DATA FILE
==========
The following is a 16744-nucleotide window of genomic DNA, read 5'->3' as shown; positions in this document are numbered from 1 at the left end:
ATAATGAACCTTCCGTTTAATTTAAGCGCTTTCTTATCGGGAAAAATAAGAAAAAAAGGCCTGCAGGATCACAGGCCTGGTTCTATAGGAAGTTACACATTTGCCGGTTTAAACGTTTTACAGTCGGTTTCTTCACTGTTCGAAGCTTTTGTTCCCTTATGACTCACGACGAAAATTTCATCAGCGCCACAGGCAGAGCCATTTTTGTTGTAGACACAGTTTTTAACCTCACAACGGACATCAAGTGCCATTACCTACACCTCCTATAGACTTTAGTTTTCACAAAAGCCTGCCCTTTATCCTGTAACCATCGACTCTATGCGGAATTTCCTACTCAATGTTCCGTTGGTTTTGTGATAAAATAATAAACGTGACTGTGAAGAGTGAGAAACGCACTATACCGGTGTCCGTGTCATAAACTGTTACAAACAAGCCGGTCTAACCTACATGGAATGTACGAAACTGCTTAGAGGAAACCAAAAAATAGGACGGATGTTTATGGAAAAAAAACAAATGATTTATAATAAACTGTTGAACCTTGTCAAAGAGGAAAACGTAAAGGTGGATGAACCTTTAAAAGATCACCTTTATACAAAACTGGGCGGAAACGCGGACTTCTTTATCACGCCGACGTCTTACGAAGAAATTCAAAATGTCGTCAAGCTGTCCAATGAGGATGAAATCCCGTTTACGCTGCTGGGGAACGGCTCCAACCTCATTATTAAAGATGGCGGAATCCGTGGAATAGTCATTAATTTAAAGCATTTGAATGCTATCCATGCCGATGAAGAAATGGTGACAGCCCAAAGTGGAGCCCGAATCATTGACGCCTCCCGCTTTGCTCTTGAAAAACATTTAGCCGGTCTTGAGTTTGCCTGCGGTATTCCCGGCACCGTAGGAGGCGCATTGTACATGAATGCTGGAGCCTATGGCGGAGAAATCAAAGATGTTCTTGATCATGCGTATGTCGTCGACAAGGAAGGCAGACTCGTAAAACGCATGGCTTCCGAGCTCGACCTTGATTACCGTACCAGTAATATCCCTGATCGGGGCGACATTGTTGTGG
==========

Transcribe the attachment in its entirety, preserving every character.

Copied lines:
The following is a 16744-nucleotide window of genomic DNA, read 5'->3' as shown; positions in this document are numbered from 1 at the left end:
ATAATGAACCTTCCGTTTAATTTAAGCGCTTTCTTATCGGGAAAAATAAGAAAAAAAGGCCTGCAGGATCACAGGCCTGGTTCTATAGGAAGTTACACATTTGCCGGTTTAAACGTTTTACAGTCGGTTTCTTCACTGTTCGAAGCTTTTGTTCCCTTATGACTCACGACGAAAATTTCATCAGCGCCACAGGCAGAGCCATTTTTGTTGTAGACACAGTTTTTAACCTCACAACGGACATCAAGTGCCATTACCTACACCTCCTATAGACTTTAGTTTTCACAAAAGCCTGCCCTTTATCCTGTAACCATCGACTCTATGCGGAATTTCCTACTCAATGTTCCGTTGGTTTTGTGATAAAATAATAAACGTGACTGTGAAGAGTGAGAAACGCACTATACCGGTGTCCGTGTCATAAACTGTTACAAACAAGCCGGTCTAACCTACATGGAATGTACGAAACTGCTTAGAGGAAACCAAAAAATAGGACGGATGTTTATGGAAAAAAAACAAATGATTTATAATAAACTGTTGAACCTTGTCAAAGAGGAAAACGTAAAGGTGGATGAACCTTTAAAAGATCACCTTTATACAAAACTGGGCGGAAACGCGGACTTCTTTATCACGCCGACGTCTTACGAAGAAATTCAAAATGTCGTCAAGCTGTCCAATGAGGATGAAATCCCGTTTACGCTGCTGGGGAACGGCTCCAACCTCATTATTAAAGATGGCGGAATCCGTGGAATAGTCATTAATTTAAAGCATTTGAATGCTATCCATGCCGATGAAGAAATGGTGACAGCCCAAAGTGGAGCCCGAATCATTGACGCCTCCCGCTTTGCTCTTGAAAAACATTTAGCCGGTCTTGAGTTTGCCTGCGGTATTCCCGGCACCGTAGGAGGCGCATTGTACATGAATGCTGGAGCCTATGGCGGAGAAATCAAAGATGTTCTTGATCATGCGTATGTCGTCGACAAGGAAGGCAGACTCGTAAAACGCATGGCTTCCGAGCTCGACCTTGATTACCGTACCAGTAATATCCCTGATCGGGGCGACATTGTTGTGG